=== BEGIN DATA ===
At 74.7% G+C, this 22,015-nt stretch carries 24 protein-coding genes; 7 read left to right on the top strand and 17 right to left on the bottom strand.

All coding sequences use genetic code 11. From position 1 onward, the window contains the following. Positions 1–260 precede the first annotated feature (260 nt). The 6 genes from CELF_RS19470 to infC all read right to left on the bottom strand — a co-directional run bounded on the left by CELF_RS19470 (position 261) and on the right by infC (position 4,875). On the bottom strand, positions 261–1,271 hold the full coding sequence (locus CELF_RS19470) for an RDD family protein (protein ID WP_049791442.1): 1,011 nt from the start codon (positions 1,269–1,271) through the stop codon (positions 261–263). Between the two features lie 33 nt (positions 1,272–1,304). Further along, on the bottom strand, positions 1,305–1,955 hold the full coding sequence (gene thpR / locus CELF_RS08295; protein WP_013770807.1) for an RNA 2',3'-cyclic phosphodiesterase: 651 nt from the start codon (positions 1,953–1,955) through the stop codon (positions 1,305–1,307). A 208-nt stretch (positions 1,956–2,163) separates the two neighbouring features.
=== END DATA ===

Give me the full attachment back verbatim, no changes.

At 74.7% G+C, this 22,015-nt stretch carries 24 protein-coding genes; 7 read left to right on the top strand and 17 right to left on the bottom strand.

All coding sequences use genetic code 11. From position 1 onward, the window contains the following. Positions 1–260 precede the first annotated feature (260 nt). The 6 genes from CELF_RS19470 to infC all read right to left on the bottom strand — a co-directional run bounded on the left by CELF_RS19470 (position 261) and on the right by infC (position 4,875). On the bottom strand, positions 261–1,271 hold the full coding sequence (locus CELF_RS19470) for an RDD family protein (protein ID WP_049791442.1): 1,011 nt from the start codon (positions 1,269–1,271) through the stop codon (positions 261–263). Between the two features lie 33 nt (positions 1,272–1,304). Further along, on the bottom strand, positions 1,305–1,955 hold the full coding sequence (gene thpR / locus CELF_RS08295; protein WP_013770807.1) for an RNA 2',3'-cyclic phosphodiesterase: 651 nt from the start codon (positions 1,953–1,955) through the stop codon (positions 1,305–1,307). A 208-nt stretch (positions 1,956–2,163) separates the two neighbouring features.